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Thing Of Beauty
     

Thing Of Beauty

4.3 33
by Stephen Fried
 

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At age seventeen, Gia Carangi was working the counter at her father's Philadelphia luncheonette, Hoagie City. Within a year, Gia was one of the top models of the late 1970's, gracing the covers of Cosmopolitan and Vogue, partying at New York's Studio 54 and the Mudd Club, and redefining the industry's standard of beauty. She was the darling of moguls

Overview

At age seventeen, Gia Carangi was working the counter at her father's Philadelphia luncheonette, Hoagie City. Within a year, Gia was one of the top models of the late 1970's, gracing the covers of Cosmopolitan and Vogue, partying at New York's Studio 54 and the Mudd Club, and redefining the industry's standard of beauty. She was the darling of moguls and movie stars, royalty and rockers. Gia was also a girl in pain, desperate for her mother's approval—and a drug addict on a tragic slide toward oblivion, who started going directly from $10,000-a-day fashion shoots to the heroin shooting galleries on New York's Lower East Side. Finally blackballed from modeling, Gia entered a vastly different world on the streets of New york and Atlantic City, and later in a rehab clinic. At twenty-six, she became on of the first women in America to die of AIDS, a hospital welfare case visited only by rehab friends and what remained of her family.
Drawing on hundreds of interviews with Gia's gamily, lovers, friends, and colleagues, Thing of Beauty creates a poignant portrait of an unforgettable character—and a powerful narrative about beauty and sexuality, fame and objectification, mothers and daughters, love and death.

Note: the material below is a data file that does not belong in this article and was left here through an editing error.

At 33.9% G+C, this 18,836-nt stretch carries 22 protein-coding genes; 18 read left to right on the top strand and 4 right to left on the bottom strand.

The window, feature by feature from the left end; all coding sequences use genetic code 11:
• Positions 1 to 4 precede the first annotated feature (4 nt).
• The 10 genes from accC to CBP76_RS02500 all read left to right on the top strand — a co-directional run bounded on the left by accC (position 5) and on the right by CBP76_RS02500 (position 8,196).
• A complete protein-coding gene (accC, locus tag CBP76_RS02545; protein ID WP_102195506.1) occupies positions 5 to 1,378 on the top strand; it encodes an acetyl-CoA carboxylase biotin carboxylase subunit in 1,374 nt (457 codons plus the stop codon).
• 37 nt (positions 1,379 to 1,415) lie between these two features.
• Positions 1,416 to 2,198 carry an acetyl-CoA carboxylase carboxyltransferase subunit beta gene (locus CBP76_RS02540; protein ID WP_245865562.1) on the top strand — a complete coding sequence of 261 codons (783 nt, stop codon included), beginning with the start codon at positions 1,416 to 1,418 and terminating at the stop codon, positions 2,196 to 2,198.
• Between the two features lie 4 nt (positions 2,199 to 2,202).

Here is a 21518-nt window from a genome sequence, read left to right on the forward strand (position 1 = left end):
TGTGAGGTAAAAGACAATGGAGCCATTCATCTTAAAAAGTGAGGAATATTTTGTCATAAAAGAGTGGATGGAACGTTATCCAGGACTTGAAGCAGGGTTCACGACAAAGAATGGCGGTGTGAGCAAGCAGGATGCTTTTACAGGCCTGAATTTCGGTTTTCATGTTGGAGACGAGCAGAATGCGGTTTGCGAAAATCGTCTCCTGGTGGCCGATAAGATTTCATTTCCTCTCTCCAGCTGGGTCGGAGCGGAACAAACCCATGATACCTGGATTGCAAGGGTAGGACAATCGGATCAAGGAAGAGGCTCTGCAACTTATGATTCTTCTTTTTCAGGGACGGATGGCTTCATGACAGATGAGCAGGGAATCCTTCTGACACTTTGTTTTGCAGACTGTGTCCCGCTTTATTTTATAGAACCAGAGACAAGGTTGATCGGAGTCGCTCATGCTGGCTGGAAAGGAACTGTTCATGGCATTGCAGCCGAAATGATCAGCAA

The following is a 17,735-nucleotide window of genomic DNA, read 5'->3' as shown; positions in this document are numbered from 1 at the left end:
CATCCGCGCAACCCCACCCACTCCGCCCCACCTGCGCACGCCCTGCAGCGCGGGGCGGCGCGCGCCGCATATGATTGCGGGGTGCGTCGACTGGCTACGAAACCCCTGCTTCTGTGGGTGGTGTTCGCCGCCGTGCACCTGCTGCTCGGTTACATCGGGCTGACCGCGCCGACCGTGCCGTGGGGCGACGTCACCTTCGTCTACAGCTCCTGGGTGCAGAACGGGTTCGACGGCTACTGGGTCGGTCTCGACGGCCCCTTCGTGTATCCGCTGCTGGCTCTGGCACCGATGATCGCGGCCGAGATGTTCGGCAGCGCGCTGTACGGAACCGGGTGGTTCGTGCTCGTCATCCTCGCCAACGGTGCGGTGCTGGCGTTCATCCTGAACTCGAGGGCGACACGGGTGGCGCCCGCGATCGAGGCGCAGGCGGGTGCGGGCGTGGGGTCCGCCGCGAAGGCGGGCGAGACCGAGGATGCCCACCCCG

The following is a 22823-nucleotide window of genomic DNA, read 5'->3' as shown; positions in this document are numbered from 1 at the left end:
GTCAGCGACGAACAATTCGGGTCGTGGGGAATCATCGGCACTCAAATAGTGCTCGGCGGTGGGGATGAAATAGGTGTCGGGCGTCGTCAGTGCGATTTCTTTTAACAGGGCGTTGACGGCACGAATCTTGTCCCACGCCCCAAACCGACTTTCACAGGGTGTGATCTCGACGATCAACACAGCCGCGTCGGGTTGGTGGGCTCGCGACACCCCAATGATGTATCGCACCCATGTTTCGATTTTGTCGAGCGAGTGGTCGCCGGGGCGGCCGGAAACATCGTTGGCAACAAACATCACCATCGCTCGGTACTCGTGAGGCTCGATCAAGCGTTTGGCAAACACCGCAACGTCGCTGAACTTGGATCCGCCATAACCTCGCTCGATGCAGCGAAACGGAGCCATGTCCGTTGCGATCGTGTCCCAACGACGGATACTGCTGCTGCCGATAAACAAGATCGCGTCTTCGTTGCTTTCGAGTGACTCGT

Editorial Reviews

From the Publisher
Boston Globe Stephen Fried has done an admirable job reconstructing Gia's frenzied life...Fried makes a convincing case, through recording Gia's travails, that fetching eyes and a killer body are not enough. This is a chilling tale that every pretty, stupid young thing should read.

Liz Smith Gia's story has everying—glamor, glitz, squalor and tradgedy.

The New York Times Book Review Vivid...The story of Gia Carangi...should be set out among the fashion magazines in modeling agency waiting rooms and any other place where teen-age girls who've been called pretty a little too often hang out...Stephen Fried's exhaustive account of Gia's brief life seems to have an important unanswered quesition on every page: why didn't anyone help Gia?

Publishers Weekly - Publisher's Weekly
Charts international cover girl Gia Carangi's descent from $10,000-a-day modeling jobs to heroin addiction and death from AIDS at age 26. Photos. (June)

Product Details

ISBN-13:
9780671701055
Publisher:
Pocket Books
Publication date:
06/28/1994
Edition description:
Reprint
Pages:
432
Sales rank:
406,619
Product dimensions:
4.24(w) x 6.92(h) x 1.20(d)

Read an Excerpt

From the Prologue

The newsmagazine anchorman thanks a correspondent for his report on "this fascinating subject of near-death experience," turns to face another camera, and reads the teaser for the upcoming segment of the January 6, 1983, edition of ABC's 20/20.

"Next," he says, "inside the world of the fashion model...a world that is not always as it appears. Right after this."